I just thought I’d share my setup that I use for debugging Toolkit code. Note that I’m using the paid version of PyCharm in order to do this. I believe it should be possible with Visual Studio Code as well, and I may add details on that later if I can get it working.
Why use a debugger?
Using a debugger can be extremely useful, as you can do all sorts of things like
- Add breakpoints in your code.
- Pause and step through the live execution
- Read variable values as you go.
If you’re running your code through an IDE, then you can usually make use of the IDE’s debugger, however, it’s not so easy to debug your code when you need to run it in a DCC such as Maya or Nuke. That’s where remote debugging can come in. Typically this is used when you want to debug code that is running on another computer, but we can also use it to debug code that is running in a different process.
Please note that this isn’t something that Shotgun directly supports, I’ve added it here as a hopefully useful suggestion.
Setting it up
How you approach remote debugging will depend entirely on what IDE you’re using, and some may not support it at all. You should check out your IDE’s documentation to find out what’s possible.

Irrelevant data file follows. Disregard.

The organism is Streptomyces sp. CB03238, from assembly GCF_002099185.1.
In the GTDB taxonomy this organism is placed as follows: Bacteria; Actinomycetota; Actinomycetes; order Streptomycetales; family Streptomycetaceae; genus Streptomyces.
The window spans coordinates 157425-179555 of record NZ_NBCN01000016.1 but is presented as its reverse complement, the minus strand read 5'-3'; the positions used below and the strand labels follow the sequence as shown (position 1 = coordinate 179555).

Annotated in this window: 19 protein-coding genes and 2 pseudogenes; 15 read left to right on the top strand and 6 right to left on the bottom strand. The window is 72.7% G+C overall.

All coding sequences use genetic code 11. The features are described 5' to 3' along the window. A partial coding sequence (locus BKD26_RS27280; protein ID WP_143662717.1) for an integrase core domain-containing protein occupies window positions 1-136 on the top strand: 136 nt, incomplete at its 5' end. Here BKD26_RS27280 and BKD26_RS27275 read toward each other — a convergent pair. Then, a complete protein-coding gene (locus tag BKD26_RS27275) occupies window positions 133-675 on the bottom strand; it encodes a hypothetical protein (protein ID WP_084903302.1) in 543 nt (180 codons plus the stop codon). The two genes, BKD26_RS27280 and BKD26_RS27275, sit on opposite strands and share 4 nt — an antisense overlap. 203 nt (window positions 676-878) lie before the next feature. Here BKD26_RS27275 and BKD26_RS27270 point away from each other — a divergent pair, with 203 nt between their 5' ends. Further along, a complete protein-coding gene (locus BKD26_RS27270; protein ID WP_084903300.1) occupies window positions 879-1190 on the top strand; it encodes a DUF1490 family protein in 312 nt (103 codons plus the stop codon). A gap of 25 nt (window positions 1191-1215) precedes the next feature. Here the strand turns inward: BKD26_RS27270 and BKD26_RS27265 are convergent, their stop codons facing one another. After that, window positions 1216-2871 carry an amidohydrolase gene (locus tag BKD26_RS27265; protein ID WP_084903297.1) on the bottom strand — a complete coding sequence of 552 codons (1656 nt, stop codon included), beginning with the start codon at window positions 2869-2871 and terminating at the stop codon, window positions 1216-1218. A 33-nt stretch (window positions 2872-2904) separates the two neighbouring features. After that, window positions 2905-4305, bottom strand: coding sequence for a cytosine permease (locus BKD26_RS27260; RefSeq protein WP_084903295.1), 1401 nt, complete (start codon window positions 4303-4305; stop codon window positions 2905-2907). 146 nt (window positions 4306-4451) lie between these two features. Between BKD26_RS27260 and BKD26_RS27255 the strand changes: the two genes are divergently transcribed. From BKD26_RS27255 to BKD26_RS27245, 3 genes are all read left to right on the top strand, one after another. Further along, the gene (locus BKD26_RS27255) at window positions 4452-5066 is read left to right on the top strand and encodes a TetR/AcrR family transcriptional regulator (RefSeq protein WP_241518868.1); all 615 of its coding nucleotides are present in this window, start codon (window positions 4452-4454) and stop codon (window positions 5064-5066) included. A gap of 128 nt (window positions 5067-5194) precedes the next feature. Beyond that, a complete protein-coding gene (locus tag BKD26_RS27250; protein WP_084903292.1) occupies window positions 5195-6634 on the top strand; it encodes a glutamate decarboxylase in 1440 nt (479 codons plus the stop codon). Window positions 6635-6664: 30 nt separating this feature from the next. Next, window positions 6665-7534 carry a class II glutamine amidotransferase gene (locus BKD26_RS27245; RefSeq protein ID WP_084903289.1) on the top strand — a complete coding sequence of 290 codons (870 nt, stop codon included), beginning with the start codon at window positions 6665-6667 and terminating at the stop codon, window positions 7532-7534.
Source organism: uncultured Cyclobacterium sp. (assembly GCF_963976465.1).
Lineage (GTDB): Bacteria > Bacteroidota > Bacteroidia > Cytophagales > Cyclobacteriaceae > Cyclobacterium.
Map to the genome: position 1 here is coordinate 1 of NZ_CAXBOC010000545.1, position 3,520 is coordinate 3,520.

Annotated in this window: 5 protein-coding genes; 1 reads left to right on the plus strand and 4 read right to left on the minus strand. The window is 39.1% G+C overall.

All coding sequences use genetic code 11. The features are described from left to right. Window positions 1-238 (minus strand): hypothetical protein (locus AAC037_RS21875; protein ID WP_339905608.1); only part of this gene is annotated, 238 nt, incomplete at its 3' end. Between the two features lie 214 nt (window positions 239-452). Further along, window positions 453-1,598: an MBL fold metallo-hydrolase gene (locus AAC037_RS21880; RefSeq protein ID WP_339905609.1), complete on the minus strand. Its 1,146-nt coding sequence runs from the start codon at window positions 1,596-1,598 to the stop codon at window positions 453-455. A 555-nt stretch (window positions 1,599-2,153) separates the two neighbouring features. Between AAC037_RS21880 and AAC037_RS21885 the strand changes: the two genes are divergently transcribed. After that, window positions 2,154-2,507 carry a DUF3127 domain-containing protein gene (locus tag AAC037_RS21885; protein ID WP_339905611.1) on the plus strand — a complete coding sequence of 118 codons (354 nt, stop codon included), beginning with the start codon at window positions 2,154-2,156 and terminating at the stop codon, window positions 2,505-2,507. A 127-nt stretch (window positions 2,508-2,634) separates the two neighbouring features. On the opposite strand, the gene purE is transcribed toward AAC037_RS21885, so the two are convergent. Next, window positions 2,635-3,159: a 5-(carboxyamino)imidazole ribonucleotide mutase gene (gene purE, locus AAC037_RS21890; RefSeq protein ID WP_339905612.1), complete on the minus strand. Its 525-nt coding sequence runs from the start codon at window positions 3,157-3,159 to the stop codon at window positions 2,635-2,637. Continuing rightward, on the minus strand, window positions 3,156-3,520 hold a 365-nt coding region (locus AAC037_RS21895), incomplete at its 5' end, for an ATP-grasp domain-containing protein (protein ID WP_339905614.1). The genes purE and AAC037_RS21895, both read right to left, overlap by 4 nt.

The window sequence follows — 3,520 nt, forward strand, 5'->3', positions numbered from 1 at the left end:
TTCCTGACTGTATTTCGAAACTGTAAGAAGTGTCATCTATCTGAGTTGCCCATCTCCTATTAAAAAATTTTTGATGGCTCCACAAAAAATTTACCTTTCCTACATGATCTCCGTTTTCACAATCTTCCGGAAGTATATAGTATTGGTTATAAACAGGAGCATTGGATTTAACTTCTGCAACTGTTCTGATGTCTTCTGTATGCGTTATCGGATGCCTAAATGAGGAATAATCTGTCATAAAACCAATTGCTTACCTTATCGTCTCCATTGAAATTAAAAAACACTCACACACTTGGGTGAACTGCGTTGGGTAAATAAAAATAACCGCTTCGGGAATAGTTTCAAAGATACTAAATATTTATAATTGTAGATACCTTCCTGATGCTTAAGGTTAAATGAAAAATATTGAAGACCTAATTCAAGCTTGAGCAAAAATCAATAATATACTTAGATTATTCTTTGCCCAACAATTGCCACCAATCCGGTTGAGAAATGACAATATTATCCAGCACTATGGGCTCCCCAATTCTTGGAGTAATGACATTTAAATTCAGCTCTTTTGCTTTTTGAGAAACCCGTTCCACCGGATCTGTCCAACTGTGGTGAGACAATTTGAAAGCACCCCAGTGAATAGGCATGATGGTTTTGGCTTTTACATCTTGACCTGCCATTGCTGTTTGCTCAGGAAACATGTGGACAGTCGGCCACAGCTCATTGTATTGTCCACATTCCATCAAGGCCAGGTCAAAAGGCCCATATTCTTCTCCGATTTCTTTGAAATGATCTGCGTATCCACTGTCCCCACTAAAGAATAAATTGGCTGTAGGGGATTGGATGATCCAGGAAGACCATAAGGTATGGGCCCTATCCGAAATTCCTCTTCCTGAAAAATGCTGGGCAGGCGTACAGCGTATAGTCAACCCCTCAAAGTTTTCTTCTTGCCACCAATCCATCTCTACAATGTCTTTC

Here is an example of how to get this up and running with PyCharm.
Make sure that you’re working in a sandbox configuration and that the code for the app, engine, or framework you want to debug is local to your machine.
Open up the same app code in an existing project or as a new project in PyCharm.
In PyCharm you can set up Python Remote Debug just like in their documentation, however, rather than pointing at a different machine, you can point at
Now you can start up the debugger:
Run the following code in your software to connect to the remote debugger. Note the path to the pydevd module maybe different on your machine:
import sys sys.path.append("/Applications/PyCharm.app/Contents/debug-eggs/pydevd-pycharm.egg") import pydevd pydevd.settrace('localhost', port=1234, stdoutToServer=True, stderrToServer=True)
The above code can either be inserted into your Hook or App, or you can run it separately in your software’s Python editor once it’s launched.
Once you’ve run the above code, the Software will likely freeze until you resume from PyCharm. Now all that is left to do is to add your breakpoints to your code and start debugging.